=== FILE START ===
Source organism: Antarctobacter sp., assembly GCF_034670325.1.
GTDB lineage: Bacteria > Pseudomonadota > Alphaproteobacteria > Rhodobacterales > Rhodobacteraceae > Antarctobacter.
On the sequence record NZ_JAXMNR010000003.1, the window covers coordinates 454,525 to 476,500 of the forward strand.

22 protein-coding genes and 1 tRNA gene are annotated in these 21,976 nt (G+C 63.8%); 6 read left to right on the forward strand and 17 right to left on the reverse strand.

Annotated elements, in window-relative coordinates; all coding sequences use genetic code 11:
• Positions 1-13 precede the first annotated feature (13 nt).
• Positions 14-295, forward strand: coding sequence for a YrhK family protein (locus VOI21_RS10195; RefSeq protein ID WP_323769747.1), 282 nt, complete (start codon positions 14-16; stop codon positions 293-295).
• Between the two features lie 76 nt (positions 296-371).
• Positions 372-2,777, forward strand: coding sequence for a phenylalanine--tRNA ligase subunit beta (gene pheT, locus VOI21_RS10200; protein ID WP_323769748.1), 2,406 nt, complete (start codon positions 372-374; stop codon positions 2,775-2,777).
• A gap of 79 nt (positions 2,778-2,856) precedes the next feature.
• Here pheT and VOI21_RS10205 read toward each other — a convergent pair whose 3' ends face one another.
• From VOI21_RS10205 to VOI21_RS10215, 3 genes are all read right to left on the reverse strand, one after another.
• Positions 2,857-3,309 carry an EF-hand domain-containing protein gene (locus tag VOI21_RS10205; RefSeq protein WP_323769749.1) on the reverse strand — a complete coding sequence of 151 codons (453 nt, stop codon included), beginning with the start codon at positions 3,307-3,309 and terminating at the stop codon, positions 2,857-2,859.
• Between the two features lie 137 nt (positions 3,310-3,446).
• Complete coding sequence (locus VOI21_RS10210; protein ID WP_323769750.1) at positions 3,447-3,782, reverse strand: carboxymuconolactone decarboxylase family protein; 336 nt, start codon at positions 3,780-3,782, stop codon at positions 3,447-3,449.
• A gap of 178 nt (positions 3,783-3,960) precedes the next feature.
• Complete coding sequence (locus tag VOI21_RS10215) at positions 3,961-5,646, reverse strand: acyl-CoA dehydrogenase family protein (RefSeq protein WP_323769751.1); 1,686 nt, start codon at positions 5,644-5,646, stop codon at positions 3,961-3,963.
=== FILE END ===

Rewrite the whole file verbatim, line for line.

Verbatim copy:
Source organism: Antarctobacter sp., assembly GCF_034670325.1.
GTDB lineage: Bacteria > Pseudomonadota > Alphaproteobacteria > Rhodobacterales > Rhodobacteraceae > Antarctobacter.
On the sequence record NZ_JAXMNR010000003.1, the window covers coordinates 454,525 to 476,500 of the forward strand.

22 protein-coding genes and 1 tRNA gene are annotated in these 21,976 nt (G+C 63.8%); 6 read left to right on the forward strand and 17 right to left on the reverse strand.

Annotated elements, in window-relative coordinates; all coding sequences use genetic code 11:
• Positions 1-13 precede the first annotated feature (13 nt).
• Positions 14-295, forward strand: coding sequence for a YrhK family protein (locus VOI21_RS10195; RefSeq protein ID WP_323769747.1), 282 nt, complete (start codon positions 14-16; stop codon positions 293-295).
• Between the two features lie 76 nt (positions 296-371).
• Positions 372-2,777, forward strand: coding sequence for a phenylalanine--tRNA ligase subunit beta (gene pheT, locus VOI21_RS10200; protein ID WP_323769748.1), 2,406 nt, complete (start codon positions 372-374; stop codon positions 2,775-2,777).
• A gap of 79 nt (positions 2,778-2,856) precedes the next feature.
• Here pheT and VOI21_RS10205 read toward each other — a convergent pair whose 3' ends face one another.
• From VOI21_RS10205 to VOI21_RS10215, 3 genes are all read right to left on the reverse strand, one after another.
• Positions 2,857-3,309 carry an EF-hand domain-containing protein gene (locus tag VOI21_RS10205; RefSeq protein WP_323769749.1) on the reverse strand — a complete coding sequence of 151 codons (453 nt, stop codon included), beginning with the start codon at positions 3,307-3,309 and terminating at the stop codon, positions 2,857-2,859.
• Between the two features lie 137 nt (positions 3,310-3,446).
• Complete coding sequence (locus VOI21_RS10210; protein ID WP_323769750.1) at positions 3,447-3,782, reverse strand: carboxymuconolactone decarboxylase family protein; 336 nt, start codon at positions 3,780-3,782, stop codon at positions 3,447-3,449.
• A gap of 178 nt (positions 3,783-3,960) precedes the next feature.
• Complete coding sequence (locus tag VOI21_RS10215) at positions 3,961-5,646, reverse strand: acyl-CoA dehydrogenase family protein (RefSeq protein WP_323769751.1); 1,686 nt, start codon at positions 5,644-5,646, stop codon at positions 3,961-3,963.